So be fully aware, game devs, that more perspectives may be, at times, confusing, distracting, more than a little heartbreaking... But by taking in, by wishing to know other viewpoints, and to understand how your viewpoint will nearly always be lacking in some area compared to someone else's, you can not only improve your games... You can improve yourself.

I only hope I do at least an okay job of that. And I hope you do too.

Monday, 8 December 2014

The Dam Broke Today (And Why It May Not Be A Bad Thing)

Don't expect amazing writing here. I'm not editing this beyond correcting my spelling as I go, this is something that has to be written, has to be written down raw.

So, for those who know me, or read my blog (All some of you), you may remember that I have depression. It's not severe. At least, I thought it wasn't. And maybe it still isn't. I just don't know for sure. There's only one thing I know for sure:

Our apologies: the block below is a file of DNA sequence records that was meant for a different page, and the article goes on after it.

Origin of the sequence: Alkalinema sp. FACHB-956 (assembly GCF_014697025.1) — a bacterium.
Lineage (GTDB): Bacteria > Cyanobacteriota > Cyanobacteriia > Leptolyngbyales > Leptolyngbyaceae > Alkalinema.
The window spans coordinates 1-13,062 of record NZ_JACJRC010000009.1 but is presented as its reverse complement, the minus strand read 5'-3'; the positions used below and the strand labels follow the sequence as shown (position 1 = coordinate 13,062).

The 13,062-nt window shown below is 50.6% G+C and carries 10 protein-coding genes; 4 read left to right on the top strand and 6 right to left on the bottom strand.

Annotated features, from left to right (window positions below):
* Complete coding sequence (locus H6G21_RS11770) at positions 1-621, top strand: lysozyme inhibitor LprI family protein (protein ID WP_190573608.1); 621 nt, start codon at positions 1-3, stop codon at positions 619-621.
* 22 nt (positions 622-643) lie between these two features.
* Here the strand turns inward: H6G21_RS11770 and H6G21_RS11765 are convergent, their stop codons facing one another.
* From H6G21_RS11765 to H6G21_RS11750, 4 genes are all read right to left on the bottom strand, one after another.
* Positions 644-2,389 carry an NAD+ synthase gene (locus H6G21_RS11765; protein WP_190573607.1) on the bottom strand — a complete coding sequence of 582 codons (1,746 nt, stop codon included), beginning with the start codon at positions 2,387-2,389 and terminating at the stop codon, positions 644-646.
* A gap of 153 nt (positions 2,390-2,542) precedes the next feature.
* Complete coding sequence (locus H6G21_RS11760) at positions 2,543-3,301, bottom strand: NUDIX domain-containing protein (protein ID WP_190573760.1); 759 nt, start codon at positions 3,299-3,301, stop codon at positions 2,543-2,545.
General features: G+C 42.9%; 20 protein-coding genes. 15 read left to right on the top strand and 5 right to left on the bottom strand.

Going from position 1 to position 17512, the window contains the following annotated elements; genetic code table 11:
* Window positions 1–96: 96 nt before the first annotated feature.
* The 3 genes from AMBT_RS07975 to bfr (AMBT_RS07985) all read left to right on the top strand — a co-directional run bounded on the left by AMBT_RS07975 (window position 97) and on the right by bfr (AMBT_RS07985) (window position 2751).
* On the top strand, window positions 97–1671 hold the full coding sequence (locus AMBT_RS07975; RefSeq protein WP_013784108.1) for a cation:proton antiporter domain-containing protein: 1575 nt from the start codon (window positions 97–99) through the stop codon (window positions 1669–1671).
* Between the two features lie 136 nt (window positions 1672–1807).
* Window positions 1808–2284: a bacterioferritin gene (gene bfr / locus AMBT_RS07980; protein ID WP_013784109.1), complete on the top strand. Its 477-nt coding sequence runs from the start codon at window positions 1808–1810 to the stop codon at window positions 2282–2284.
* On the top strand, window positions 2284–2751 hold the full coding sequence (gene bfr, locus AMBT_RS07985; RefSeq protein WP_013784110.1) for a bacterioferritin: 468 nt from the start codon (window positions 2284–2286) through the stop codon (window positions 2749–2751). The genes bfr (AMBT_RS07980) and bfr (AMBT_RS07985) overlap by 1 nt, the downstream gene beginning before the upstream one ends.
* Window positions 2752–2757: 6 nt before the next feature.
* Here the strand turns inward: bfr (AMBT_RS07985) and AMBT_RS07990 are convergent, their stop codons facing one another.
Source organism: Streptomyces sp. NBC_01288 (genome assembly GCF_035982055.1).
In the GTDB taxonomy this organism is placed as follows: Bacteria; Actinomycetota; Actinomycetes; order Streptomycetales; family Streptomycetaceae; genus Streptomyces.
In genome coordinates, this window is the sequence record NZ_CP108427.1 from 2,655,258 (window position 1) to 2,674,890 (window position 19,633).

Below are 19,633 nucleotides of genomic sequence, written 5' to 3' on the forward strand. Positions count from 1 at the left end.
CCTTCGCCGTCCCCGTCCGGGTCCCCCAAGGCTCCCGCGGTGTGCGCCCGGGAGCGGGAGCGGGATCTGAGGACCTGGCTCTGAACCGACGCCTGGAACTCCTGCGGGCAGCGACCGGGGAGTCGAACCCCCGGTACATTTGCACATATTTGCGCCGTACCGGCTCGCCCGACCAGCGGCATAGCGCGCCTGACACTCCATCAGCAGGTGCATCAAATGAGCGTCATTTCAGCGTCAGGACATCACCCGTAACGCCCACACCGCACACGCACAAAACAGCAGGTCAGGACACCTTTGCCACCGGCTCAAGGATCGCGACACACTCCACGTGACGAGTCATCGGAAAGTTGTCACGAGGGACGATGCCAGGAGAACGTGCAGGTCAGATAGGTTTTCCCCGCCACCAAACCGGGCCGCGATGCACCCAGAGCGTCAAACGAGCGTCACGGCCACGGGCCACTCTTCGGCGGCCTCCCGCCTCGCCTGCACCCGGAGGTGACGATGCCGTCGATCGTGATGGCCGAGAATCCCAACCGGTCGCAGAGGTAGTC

Today, the dam broke. Just a little, but enough that I was getting strange looks, because it was pretty plain to see on my face. It happened just over ten minutes ago. I'd just finished posting a series of old vignettes I'd written, based on characters from tabletop sessions (And some who, sadly, never reached a table to have their tales grow, like Finlay Houlihan, the Irish Hunter, or Saint Nicky, the Demon of the Spring Court)... And, just before I left the house, I tweeted that I had to sort the electricity...

...Which is when I started crying. Not full on tears, and it still isn't full on tears, bawling, tearing of the hair, that sort of thing. But it's pretty obvious that my many masks had slipped, and even as I'm writing this, I have to pause for a moment and take a deep breath, close my eyes.

But not to fight back the tears. Because, for the first time, perhaps in a long time, these tears are healthy. I want you to understand that. I need you to understand that. Because a big part of depression is locking your heart away, a little piece at a time, so that you don't do this anymore.

It's not the done thing.
You just need to man up.
What do you have to feel bad about?

Right now, as I'm writing this down (You'll see why it has to be written down soon, I hope), I know what I have to feel bad about. I've reminded myself, and opened a door I closed on myself some time ago.

I have songs, but I only sing them to amuse close friends, people I trust. I locked away those songs, because they're not the done thing.